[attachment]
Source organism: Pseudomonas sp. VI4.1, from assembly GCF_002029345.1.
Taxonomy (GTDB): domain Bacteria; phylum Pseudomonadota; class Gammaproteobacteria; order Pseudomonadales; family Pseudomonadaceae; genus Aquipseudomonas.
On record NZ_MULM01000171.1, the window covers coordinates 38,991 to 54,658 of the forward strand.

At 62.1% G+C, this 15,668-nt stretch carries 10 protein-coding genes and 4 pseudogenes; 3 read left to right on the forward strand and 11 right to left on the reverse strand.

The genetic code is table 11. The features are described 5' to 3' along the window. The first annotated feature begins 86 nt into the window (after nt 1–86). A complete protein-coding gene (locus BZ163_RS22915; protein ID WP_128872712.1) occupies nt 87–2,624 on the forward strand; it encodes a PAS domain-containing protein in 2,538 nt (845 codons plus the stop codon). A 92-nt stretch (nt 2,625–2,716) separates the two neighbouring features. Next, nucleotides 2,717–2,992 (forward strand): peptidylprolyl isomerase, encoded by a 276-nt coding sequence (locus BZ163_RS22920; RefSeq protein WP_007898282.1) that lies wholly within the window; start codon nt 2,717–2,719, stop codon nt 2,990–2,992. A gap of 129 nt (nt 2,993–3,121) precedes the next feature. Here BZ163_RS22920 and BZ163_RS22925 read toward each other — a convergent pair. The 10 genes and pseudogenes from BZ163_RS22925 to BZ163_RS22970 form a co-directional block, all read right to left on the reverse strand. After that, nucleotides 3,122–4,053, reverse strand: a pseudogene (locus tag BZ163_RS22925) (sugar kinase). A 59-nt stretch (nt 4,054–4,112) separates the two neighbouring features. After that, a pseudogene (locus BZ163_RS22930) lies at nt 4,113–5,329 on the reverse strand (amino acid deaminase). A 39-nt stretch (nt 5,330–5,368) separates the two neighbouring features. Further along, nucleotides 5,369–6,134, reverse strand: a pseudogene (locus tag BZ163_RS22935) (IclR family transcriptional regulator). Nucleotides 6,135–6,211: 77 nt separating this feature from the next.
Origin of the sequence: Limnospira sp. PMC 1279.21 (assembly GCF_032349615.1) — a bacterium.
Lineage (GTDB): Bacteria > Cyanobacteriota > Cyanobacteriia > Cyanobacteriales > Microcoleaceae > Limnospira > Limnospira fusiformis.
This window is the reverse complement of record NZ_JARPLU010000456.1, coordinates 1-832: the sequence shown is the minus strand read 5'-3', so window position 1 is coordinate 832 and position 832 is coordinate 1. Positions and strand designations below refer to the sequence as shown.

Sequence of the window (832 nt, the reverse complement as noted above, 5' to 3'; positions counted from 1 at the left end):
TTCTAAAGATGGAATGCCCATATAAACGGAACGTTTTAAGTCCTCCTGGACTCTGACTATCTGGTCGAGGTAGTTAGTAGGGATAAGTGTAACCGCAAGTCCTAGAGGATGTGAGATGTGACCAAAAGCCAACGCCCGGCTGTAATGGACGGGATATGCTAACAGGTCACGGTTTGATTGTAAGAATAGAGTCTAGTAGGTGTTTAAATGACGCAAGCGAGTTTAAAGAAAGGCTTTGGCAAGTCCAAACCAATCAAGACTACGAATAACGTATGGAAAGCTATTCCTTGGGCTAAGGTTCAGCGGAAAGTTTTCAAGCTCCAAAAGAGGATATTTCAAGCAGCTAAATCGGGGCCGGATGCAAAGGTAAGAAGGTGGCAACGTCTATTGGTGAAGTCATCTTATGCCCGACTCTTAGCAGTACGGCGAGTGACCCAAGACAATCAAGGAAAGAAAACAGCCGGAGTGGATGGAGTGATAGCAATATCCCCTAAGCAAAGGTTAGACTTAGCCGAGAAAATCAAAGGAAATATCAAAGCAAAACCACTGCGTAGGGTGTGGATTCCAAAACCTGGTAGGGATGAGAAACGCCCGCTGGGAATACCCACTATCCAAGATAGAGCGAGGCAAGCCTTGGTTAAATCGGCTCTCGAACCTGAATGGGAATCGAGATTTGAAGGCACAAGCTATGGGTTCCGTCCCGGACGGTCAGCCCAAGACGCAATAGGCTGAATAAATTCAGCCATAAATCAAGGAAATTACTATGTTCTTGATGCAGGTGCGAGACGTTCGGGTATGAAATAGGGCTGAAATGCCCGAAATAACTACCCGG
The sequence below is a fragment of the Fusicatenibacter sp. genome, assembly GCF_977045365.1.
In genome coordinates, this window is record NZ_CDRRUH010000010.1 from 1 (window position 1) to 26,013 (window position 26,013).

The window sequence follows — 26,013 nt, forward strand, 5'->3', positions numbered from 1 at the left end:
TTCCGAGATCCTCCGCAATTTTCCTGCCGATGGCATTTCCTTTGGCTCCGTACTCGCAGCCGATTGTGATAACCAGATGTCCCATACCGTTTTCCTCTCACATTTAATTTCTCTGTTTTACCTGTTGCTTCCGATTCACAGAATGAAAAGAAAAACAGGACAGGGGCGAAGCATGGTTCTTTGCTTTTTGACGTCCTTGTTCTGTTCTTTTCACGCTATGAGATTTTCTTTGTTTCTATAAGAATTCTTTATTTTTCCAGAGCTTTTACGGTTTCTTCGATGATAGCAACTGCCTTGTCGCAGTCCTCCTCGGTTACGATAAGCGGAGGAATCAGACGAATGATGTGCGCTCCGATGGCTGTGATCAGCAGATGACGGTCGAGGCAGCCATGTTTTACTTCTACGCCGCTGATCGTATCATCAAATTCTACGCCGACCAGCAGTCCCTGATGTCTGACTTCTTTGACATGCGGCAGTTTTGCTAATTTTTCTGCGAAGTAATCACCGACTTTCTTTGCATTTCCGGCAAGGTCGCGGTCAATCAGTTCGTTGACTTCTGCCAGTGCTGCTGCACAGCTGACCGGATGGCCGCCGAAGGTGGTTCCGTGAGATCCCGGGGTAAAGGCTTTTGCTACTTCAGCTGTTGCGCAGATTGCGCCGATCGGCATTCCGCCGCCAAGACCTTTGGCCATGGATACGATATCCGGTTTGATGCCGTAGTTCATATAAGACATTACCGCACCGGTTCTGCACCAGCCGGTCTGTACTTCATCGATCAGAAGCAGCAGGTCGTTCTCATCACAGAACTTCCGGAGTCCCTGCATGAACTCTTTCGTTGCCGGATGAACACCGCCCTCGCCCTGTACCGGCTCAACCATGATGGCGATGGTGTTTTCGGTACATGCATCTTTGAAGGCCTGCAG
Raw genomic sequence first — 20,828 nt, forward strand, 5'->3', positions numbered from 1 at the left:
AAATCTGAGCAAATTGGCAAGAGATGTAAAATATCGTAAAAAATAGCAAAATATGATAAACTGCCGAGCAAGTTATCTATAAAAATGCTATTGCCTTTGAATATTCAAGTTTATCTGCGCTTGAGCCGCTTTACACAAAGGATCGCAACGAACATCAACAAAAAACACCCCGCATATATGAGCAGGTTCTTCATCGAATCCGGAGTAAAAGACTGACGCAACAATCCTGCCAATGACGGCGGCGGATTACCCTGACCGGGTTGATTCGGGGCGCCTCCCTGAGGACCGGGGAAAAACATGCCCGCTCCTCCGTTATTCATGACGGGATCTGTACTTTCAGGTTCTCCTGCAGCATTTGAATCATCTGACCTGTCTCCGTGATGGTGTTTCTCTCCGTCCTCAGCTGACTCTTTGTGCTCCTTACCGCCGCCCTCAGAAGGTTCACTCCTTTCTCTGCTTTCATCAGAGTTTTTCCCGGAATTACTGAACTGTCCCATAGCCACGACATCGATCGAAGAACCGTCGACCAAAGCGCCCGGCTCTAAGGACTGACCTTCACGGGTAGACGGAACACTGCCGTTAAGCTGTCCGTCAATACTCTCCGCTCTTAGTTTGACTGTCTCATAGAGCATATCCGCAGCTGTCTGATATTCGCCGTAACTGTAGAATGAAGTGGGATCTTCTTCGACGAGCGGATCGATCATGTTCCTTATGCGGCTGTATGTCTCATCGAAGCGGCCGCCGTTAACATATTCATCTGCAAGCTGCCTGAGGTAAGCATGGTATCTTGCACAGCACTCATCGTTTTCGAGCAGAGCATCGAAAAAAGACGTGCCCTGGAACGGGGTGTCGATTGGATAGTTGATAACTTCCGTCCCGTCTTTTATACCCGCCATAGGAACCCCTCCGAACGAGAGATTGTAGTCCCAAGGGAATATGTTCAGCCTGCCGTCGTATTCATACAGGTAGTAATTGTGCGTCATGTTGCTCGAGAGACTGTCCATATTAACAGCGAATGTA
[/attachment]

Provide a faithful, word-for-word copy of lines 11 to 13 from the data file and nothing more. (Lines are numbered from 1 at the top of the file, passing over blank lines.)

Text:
The sequence below is a fragment of the Fusicatenibacter sp. genome, assembly GCF_977045365.1.
In genome coordinates, this window is record NZ_CDRRUH010000010.1 from 1 (window position 1) to 26,013 (window position 26,013).

The window sequence follows — 26,013 nt, forward strand, 5'->3', positions numbered from 1 at the left end: